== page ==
Countries With the Most Official Languages and Language Endangerment

Article in partnership with Day Translations.

What Country Has the Most Languages?

When you search for the country that has the most official languages in the world, the answer is Papua New Guinea with 800 different official languages and 200 dialects. Even though this country has only 8 million inhabitants, each tribe lived for thousands of years developing its own language while staying separate from other communities. Not only that, but local independent cultures were able to flourish untouched by any outside influences for a long time. The way government and other public service institutions are structured allows decentralisation, giving more autonomy to local bodies.

Which Countries Have Hundreds of Official Languages?

Following Papua New Guinea, these countries have the most languages:

  • Indonesia with more than 700 languages;
  • Nigeria with more than 500 languages;
  • India with more than 400 languages.

In addition to these countries, the United States, Mexico, Australia and China have about 300 languages.

In Africa, after Nigeria, the countries with more linguistic diversity are Cameroon with almost 300 languages and the Democratic Republic of the Congo with more than 200 languages (source: Statista).

In South America, Brazil is the most linguistically diverse with about 200 different languages (source: Statista).

How Likely Are Linguistically Diverse Countries to Preserve Their Languages?

While initially it seems positive and encouraging that there is so much language diversity in the world, we must remember that, at the same time, hundreds of languages spoken by smaller communities are risking extinction (Statista).

It has been calculated that:

  • almost 150 languages may risk extinction in Europe and Russia;
  • almost 700 languages may risk extinction in Asia;
  • more than 700 languages may risk extinction in Oceania;
  • more than 400 languages may risk extinction in Africa;
  • more than 200 languages may risk extinction in both North America and South America.

The key factors contributing to this phenomenon are globalisation and socioeconomic dynamics, including literacy and political agendas. Of course, one of the main causes of languages disappearing from use is that elder members of local communities can still speak such languages. Once these people are no longer there to pass on their knowledge, there is not much hope for the future of such languages.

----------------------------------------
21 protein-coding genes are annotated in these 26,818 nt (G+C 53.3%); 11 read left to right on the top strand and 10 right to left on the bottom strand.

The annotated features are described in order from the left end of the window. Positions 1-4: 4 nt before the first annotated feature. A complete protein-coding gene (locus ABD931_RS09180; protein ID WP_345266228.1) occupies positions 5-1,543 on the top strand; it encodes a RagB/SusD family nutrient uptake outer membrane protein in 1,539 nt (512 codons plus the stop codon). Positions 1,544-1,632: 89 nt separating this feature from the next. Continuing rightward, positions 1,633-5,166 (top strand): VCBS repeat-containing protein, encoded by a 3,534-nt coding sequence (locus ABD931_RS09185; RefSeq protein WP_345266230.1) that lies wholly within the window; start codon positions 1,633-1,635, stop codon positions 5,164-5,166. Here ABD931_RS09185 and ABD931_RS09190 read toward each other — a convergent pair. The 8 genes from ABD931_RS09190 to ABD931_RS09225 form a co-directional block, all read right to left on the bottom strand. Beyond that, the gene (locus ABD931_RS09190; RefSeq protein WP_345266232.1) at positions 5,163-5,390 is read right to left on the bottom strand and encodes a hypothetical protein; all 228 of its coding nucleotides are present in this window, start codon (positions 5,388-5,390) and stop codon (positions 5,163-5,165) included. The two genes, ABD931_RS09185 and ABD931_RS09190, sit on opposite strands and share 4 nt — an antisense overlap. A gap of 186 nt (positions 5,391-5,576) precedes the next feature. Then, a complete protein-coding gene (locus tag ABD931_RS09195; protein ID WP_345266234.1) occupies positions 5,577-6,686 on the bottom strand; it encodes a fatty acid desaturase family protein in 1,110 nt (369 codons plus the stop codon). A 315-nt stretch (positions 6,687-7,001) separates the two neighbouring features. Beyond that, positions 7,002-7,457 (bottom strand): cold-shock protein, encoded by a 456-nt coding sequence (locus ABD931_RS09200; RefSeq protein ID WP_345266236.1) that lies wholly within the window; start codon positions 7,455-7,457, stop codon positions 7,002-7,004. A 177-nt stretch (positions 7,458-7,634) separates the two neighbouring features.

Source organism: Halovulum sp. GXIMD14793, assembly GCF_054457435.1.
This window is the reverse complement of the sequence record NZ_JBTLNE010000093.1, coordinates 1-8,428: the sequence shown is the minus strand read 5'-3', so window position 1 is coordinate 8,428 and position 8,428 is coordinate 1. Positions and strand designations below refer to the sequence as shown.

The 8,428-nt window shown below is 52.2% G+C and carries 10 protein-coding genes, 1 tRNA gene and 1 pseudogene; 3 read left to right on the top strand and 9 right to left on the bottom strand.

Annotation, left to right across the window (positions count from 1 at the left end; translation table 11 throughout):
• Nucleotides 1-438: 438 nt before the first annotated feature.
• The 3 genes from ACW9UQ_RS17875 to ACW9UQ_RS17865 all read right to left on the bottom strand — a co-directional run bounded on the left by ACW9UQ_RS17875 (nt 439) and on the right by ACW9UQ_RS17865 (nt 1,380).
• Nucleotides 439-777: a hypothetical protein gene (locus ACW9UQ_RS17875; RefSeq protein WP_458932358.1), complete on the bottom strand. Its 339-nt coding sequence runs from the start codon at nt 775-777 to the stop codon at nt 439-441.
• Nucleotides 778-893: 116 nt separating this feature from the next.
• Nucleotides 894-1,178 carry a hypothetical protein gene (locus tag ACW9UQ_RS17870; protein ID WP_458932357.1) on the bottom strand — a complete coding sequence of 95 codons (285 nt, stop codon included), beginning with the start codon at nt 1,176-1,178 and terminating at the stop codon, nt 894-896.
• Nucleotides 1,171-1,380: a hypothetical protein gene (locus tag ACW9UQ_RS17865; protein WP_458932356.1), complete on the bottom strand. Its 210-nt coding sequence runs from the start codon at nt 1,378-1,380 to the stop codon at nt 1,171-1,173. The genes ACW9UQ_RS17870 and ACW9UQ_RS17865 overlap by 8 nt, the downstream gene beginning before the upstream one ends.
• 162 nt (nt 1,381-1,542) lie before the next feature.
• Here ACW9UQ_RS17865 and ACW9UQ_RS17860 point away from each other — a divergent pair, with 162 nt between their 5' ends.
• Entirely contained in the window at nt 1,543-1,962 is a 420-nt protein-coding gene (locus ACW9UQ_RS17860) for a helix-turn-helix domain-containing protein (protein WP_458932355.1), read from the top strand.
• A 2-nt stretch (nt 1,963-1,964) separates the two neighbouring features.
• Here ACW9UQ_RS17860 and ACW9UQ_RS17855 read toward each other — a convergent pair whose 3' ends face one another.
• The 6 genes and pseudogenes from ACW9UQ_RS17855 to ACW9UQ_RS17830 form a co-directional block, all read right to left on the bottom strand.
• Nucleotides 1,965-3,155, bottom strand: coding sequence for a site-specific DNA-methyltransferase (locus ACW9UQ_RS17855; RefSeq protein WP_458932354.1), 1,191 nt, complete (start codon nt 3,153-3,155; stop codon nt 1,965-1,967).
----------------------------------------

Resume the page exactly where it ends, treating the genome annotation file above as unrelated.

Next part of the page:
Why Translators Should Care About Dying Languages

It has been argued several times over the years that we should all collectively care about language endangerment and that we need to do something about it (for example, BBC in 2010 and in 2014). Some languages are disappearing at the rate of 250 every 10 years.

One of the main reason to preserve languages, particularly indigenous languages, is to also preserve the knowledge and culture that come with them. The use of languages, additionally, leads from the bottom up: it is thanks to words and expressions being commonly used by people, from an early age onwards, that maintains the longevity of language.

Language requires daily practice to keep alive and in the case of ancient languages that are spoken by only a handful of people, the lack of regular use accelerates its decline. The lack of written versions of ancient and indigenous languages also contributes to the acceleration of their decline. It has been estimated that only a third of global languages is written. So, if two thirds of all languages in the world are only spoken, how can we preserve them? Of course, we can take recordings and transcribe them as much as possible but this is a race against time.

Linguists are working hard to document and archive oral histories, transcribing and translating them so that they can be referenced to in years to come, basically future-proofing even extinct languages.

The Smithsonian reported that preserving languages is intimately linked to the preservation of humanity as a whole, as languages act as maps that show how humans have survived over the centuries developing their own coping mechanisms. On top of everything else, it is a human rights issue that symbolises the protection of vulnerable communities, giving them a voice.

Professional translators can take an active part in this, collecting and analysing data, and even using software tools including AI/Artificial Intelligence to optimise the data-crunching process.